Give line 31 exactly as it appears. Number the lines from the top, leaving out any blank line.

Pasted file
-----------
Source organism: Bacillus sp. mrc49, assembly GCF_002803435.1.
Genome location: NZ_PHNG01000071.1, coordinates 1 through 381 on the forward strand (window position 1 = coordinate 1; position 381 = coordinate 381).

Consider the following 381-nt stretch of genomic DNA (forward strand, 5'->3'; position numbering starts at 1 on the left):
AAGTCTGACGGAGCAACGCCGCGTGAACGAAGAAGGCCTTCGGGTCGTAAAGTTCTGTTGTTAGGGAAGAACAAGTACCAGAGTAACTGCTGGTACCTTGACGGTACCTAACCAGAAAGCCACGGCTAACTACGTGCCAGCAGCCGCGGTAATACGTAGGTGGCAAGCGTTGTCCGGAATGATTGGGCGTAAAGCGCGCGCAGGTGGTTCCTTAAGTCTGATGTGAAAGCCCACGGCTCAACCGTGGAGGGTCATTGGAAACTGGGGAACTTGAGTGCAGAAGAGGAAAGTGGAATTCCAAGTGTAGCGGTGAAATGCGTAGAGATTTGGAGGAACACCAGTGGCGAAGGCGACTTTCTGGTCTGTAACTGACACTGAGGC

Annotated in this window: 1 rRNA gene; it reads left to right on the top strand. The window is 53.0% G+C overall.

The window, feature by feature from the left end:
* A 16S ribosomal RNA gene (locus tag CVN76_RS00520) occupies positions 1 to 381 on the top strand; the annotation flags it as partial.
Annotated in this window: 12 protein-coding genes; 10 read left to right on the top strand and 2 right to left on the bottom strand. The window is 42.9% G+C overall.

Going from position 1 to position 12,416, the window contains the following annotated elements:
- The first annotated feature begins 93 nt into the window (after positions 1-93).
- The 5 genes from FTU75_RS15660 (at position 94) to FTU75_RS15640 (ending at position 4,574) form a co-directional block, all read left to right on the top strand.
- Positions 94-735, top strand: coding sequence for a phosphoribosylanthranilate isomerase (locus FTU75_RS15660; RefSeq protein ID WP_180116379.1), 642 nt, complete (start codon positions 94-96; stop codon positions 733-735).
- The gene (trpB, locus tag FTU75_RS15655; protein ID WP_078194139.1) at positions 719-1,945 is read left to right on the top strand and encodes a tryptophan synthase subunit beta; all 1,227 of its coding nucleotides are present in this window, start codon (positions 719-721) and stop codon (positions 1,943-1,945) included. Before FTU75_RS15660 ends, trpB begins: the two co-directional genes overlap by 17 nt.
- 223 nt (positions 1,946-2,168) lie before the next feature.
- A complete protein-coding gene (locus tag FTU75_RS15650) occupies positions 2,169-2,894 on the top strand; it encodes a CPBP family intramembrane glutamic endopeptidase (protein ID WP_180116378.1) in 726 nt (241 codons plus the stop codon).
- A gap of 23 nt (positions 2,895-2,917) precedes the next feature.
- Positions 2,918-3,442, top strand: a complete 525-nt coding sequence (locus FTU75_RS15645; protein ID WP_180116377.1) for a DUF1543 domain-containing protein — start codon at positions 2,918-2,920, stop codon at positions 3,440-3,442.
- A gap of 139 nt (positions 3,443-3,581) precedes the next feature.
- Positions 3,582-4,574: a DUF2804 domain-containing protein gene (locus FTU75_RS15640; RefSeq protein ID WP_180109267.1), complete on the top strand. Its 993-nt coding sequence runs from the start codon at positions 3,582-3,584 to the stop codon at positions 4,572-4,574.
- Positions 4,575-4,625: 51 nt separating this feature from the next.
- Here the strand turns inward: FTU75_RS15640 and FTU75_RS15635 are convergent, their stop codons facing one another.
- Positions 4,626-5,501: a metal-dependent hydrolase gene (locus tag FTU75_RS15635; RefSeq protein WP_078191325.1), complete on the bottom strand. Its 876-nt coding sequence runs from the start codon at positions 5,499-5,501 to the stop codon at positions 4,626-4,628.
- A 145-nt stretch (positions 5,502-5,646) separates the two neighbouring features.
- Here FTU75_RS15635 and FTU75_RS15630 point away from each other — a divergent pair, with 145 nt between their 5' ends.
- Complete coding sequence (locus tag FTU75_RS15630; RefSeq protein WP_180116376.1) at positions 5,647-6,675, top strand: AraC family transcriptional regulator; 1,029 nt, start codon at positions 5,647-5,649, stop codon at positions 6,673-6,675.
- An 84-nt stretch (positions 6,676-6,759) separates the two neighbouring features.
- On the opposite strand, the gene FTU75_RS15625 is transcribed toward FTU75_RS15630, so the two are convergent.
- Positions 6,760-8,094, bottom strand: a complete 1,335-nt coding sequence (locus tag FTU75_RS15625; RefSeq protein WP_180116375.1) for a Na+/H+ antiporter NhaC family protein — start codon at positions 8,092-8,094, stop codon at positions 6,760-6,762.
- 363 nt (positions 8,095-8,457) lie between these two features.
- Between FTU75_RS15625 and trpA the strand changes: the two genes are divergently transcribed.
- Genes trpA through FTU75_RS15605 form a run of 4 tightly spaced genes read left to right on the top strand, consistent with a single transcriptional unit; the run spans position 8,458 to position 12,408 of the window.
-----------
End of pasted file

- Genes trpA through FTU75_RS15605 form a run of 4 tightly spaced genes read left to right on the top strand, consistent with a single transcriptional unit; the run spans position 8,458 to position 12,408 of the window.